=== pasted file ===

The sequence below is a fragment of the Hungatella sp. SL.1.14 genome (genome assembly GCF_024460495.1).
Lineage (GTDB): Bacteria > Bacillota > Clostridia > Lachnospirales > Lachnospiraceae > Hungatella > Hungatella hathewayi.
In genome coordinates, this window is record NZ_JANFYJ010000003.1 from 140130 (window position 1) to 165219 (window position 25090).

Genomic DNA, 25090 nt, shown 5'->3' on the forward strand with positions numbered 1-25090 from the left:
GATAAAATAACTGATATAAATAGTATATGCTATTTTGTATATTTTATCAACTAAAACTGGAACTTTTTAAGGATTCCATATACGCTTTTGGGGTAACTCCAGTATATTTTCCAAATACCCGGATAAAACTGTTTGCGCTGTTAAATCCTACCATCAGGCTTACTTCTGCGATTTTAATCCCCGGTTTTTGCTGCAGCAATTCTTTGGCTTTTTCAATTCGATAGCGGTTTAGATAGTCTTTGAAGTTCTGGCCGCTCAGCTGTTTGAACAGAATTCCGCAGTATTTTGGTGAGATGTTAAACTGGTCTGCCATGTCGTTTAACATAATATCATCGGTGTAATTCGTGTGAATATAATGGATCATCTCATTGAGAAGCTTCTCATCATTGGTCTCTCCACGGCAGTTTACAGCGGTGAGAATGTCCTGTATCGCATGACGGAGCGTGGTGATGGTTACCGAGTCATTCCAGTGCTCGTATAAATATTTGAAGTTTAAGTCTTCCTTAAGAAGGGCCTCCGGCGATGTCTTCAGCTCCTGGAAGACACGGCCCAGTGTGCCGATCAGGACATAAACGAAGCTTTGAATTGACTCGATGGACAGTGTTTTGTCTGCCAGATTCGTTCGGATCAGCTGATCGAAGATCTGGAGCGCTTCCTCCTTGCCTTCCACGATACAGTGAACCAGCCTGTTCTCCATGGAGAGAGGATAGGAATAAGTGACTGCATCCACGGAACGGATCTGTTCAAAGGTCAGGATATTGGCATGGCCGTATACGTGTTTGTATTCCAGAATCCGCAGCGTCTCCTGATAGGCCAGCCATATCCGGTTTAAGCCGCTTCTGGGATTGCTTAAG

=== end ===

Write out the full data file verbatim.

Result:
The sequence below is a fragment of the Hungatella sp. SL.1.14 genome (genome assembly GCF_024460495.1).
Lineage (GTDB): Bacteria > Bacillota > Clostridia > Lachnospirales > Lachnospiraceae > Hungatella > Hungatella hathewayi.
In genome coordinates, this window is record NZ_JANFYJ010000003.1 from 140130 (window position 1) to 165219 (window position 25090).

Genomic DNA, 25090 nt, shown 5'->3' on the forward strand with positions numbered 1-25090 from the left:
GATAAAATAACTGATATAAATAGTATATGCTATTTTGTATATTTTATCAACTAAAACTGGAACTTTTTAAGGATTCCATATACGCTTTTGGGGTAACTCCAGTATATTTTCCAAATACCCGGATAAAACTGTTTGCGCTGTTAAATCCTACCATCAGGCTTACTTCTGCGATTTTAATCCCCGGTTTTTGCTGCAGCAATTCTTTGGCTTTTTCAATTCGATAGCGGTTTAGATAGTCTTTGAAGTTCTGGCCGCTCAGCTGTTTGAACAGAATTCCGCAGTATTTTGGTGAGATGTTAAACTGGTCTGCCATGTCGTTTAACATAATATCATCGGTGTAATTCGTGTGAATATAATGGATCATCTCATTGAGAAGCTTCTCATCATTGGTCTCTCCACGGCAGTTTACAGCGGTGAGAATGTCCTGTATCGCATGACGGAGCGTGGTGATGGTTACCGAGTCATTCCAGTGCTCGTATAAATATTTGAAGTTTAAGTCTTCCTTAAGAAGGGCCTCCGGCGATGTCTTCAGCTCCTGGAAGACACGGCCCAGTGTGCCGATCAGGACATAAACGAAGCTTTGAATTGACTCGATGGACAGTGTTTTGTCTGCCAGATTCGTTCGGATCAGCTGATCGAAGATCTGGAGCGCTTCCTCCTTGCCTTCCACGATACAGTGAACCAGCCTGTTCTCCATGGAGAGAGGATAGGAATAAGTGACTGCATCCACGGAACGGATCTGTTCAAAGGTCAGGATATTGGCATGGCCGTATACGTGTTTGTATTCCAGAATCCGCAGCGTCTCCTGATAGGCCAGCCATATCCGGTTTAAGCCGCTTCTGGGATTGCTTAAG